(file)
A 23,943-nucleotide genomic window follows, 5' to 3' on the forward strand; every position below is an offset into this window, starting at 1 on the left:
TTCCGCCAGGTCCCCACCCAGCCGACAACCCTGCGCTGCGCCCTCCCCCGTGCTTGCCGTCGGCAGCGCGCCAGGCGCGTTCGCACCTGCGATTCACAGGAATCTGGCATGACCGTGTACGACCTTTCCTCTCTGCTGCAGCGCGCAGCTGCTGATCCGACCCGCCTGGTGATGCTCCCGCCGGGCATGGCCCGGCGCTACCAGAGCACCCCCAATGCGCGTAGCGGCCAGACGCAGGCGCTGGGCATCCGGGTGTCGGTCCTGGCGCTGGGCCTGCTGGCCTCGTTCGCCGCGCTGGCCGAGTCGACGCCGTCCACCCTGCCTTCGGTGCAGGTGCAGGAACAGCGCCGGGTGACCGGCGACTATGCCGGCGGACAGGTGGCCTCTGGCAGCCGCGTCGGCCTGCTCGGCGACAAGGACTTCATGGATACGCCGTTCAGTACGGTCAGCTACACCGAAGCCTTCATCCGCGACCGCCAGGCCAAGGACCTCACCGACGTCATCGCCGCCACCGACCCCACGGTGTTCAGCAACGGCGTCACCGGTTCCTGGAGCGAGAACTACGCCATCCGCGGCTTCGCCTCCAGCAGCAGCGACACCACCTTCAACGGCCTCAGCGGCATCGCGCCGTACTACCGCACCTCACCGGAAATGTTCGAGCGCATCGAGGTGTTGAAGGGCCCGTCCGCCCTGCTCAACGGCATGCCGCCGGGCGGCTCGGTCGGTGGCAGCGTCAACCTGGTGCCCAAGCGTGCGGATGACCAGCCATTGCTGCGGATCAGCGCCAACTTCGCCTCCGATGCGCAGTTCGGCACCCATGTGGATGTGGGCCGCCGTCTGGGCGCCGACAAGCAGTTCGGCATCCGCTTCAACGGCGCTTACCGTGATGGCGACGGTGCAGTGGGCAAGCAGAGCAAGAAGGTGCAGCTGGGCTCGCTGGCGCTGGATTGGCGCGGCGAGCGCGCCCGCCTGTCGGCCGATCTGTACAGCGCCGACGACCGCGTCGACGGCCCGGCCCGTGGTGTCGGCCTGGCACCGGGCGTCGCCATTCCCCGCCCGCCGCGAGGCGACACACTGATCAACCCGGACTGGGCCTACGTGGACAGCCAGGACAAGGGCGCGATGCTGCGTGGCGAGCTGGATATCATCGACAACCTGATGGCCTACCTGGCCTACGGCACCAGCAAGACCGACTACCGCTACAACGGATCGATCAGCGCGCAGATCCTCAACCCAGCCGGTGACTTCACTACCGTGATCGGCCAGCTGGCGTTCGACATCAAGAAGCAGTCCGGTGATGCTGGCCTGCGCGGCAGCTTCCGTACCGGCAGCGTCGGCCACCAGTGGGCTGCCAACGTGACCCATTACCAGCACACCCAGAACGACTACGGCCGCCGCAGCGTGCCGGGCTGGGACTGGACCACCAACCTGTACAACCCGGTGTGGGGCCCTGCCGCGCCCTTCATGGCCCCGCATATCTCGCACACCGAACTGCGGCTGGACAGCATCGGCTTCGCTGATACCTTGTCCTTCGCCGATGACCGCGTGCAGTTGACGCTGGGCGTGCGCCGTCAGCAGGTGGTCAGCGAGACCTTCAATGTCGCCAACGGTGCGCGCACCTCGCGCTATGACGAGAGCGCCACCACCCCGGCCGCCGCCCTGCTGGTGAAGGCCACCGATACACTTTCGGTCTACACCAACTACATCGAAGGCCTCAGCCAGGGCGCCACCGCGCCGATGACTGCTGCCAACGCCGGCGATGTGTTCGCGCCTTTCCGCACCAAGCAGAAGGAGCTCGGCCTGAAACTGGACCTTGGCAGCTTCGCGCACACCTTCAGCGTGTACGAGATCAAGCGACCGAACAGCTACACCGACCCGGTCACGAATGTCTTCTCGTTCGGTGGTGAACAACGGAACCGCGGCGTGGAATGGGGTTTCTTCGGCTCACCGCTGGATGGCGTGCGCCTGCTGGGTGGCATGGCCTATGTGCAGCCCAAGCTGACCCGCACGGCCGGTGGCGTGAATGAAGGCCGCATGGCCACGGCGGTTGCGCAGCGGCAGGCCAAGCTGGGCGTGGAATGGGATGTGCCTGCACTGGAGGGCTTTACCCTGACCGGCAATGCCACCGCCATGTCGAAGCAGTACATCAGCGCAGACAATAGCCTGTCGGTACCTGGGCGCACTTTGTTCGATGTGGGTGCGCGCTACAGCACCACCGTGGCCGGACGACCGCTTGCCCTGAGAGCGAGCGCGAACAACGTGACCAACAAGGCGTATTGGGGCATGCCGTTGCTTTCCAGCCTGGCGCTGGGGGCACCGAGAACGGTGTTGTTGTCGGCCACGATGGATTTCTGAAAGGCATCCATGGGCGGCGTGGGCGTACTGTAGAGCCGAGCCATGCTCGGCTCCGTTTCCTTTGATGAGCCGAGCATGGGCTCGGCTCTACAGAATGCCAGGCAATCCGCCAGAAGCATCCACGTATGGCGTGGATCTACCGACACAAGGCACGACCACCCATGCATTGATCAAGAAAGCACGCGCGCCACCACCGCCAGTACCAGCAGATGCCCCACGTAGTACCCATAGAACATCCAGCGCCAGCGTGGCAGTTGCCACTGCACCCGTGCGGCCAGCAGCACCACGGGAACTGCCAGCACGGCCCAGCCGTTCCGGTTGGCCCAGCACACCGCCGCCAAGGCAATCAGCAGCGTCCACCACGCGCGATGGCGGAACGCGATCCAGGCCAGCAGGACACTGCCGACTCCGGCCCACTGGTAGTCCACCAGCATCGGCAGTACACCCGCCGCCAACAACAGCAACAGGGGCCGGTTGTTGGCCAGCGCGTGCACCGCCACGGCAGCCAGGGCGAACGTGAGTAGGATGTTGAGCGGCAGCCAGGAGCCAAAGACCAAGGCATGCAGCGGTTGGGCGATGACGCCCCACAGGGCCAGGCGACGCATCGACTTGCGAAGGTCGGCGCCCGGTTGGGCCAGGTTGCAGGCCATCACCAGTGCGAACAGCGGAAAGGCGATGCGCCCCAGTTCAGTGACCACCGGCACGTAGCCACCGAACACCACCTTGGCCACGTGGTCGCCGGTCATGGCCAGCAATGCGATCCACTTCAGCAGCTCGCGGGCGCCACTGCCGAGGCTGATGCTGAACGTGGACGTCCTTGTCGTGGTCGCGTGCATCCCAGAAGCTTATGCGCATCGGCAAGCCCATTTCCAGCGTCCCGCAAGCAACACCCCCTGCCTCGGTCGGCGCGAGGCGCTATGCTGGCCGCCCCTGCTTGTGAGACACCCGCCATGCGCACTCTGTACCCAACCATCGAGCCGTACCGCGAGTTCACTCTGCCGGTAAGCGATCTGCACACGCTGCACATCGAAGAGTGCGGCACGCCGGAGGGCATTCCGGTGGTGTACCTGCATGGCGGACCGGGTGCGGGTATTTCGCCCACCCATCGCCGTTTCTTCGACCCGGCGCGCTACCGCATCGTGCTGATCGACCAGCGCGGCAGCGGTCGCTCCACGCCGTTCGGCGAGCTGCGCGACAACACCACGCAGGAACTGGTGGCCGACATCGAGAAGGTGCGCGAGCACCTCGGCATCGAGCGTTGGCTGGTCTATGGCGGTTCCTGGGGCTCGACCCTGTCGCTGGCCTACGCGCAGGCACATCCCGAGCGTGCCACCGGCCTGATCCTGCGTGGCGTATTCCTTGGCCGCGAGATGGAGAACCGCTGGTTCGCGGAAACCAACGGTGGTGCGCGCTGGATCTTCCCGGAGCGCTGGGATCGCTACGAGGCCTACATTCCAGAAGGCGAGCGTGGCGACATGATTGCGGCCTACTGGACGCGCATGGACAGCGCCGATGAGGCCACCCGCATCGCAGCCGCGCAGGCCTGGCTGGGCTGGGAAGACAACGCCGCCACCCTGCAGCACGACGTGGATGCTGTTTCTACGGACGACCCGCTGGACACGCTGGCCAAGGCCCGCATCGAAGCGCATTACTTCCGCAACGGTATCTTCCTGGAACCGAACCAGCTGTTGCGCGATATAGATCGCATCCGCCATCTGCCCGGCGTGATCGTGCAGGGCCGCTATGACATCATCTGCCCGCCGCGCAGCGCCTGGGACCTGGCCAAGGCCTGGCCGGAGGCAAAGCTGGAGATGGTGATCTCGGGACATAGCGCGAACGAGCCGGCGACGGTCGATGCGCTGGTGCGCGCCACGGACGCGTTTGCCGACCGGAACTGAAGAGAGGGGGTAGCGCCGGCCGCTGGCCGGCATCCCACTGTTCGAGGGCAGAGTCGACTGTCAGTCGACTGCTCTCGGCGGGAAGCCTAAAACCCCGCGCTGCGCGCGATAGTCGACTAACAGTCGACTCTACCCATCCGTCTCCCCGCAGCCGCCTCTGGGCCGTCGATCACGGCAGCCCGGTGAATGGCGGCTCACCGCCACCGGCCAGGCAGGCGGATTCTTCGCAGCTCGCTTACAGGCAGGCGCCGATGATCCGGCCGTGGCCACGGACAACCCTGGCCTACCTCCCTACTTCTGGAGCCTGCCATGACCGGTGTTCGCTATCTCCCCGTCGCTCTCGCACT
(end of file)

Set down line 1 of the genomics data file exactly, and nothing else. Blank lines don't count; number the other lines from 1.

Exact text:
A 23,943-nucleotide genomic window follows, 5' to 3' on the forward strand; every position below is an offset into this window, starting at 1 on the left: